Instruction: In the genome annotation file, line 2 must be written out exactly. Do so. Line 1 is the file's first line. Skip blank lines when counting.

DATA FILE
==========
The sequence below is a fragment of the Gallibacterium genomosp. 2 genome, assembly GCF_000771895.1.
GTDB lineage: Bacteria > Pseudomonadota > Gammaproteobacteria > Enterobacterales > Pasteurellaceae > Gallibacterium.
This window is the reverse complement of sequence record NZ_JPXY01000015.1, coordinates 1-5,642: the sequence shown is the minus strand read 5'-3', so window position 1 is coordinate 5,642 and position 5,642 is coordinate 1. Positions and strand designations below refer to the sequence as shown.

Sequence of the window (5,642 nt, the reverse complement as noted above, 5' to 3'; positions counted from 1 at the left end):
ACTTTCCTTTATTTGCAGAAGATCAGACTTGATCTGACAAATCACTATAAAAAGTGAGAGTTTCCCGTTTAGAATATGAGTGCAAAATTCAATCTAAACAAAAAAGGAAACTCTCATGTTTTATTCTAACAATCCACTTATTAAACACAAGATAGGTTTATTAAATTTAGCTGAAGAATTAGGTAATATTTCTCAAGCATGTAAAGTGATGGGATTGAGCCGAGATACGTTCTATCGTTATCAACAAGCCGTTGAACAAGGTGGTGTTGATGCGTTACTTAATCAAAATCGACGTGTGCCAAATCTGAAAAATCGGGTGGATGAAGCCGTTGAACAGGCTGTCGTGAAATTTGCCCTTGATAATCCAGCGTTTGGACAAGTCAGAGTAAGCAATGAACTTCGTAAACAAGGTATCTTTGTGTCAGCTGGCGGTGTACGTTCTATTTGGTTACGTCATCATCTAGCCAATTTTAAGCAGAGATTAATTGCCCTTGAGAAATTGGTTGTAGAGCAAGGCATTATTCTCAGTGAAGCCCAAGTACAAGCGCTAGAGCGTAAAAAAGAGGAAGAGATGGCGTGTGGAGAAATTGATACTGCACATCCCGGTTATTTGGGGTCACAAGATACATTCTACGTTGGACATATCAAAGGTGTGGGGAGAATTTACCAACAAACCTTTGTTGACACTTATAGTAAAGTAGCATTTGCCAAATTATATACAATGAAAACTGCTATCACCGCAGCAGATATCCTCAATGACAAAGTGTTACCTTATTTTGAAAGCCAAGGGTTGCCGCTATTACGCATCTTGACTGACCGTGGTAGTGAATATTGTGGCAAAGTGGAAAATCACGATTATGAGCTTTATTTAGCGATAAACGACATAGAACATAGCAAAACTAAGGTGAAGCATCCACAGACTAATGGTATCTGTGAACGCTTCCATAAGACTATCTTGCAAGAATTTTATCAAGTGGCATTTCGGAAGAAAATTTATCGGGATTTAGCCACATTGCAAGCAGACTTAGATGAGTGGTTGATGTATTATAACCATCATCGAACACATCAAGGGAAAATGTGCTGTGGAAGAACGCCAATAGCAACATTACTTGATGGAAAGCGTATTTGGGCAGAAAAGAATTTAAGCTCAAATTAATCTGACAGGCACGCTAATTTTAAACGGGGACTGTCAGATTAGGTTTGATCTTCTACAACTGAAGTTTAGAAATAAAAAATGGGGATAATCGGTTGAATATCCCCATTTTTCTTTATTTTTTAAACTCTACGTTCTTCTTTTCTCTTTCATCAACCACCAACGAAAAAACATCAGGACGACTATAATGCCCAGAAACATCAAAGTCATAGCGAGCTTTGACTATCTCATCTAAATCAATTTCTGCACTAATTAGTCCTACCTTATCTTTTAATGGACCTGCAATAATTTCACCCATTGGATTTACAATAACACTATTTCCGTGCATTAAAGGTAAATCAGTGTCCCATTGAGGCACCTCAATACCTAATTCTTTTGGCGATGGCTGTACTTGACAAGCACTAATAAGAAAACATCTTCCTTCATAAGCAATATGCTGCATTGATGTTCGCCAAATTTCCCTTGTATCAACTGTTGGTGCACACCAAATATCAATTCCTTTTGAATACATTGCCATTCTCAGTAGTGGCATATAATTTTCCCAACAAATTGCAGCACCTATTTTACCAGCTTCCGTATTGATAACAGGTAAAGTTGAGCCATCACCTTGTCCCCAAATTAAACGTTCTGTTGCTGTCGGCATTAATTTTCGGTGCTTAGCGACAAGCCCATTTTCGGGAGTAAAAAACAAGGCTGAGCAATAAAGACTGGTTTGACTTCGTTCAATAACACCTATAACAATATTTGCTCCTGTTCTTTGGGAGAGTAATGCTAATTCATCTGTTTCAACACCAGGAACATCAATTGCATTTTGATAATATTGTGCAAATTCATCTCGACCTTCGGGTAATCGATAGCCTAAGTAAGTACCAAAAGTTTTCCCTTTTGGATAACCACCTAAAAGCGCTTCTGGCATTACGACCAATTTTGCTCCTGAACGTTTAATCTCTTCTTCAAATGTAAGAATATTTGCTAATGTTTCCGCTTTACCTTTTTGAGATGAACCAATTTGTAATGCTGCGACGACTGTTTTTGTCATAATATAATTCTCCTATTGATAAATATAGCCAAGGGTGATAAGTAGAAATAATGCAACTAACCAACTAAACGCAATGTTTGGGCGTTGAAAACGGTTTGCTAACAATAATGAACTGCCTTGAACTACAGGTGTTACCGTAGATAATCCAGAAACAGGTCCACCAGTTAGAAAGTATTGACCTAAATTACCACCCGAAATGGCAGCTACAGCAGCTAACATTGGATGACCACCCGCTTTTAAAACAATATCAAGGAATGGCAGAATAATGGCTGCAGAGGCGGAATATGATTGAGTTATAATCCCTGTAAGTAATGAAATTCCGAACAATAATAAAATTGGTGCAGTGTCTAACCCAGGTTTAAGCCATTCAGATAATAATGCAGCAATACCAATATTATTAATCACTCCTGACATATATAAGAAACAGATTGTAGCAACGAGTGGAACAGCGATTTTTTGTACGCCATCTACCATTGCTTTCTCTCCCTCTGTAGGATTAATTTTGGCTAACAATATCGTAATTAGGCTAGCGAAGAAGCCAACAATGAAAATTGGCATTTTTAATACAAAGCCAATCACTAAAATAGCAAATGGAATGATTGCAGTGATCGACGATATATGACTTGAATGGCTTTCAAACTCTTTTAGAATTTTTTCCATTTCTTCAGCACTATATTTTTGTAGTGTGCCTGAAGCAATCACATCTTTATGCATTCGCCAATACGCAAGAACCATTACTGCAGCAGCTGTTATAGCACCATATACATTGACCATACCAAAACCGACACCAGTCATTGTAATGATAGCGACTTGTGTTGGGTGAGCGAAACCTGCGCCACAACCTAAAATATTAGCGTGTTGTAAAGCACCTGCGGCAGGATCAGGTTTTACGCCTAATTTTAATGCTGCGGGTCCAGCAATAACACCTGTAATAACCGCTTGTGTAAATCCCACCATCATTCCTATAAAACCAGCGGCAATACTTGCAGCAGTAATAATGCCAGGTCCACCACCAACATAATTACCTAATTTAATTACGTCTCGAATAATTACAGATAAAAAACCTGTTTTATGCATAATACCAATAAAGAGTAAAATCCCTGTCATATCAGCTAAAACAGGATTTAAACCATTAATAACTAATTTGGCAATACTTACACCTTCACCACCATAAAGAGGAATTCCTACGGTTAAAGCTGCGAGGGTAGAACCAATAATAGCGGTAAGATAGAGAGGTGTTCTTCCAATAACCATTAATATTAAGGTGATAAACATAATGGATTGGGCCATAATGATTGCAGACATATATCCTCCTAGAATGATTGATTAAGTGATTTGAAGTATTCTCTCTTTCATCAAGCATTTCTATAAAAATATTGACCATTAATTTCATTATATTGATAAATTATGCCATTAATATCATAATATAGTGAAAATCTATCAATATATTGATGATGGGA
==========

GTDB lineage: Bacteria > Pseudomonadota > Gammaproteobacteria > Enterobacterales > Pasteurellaceae > Gallibacterium.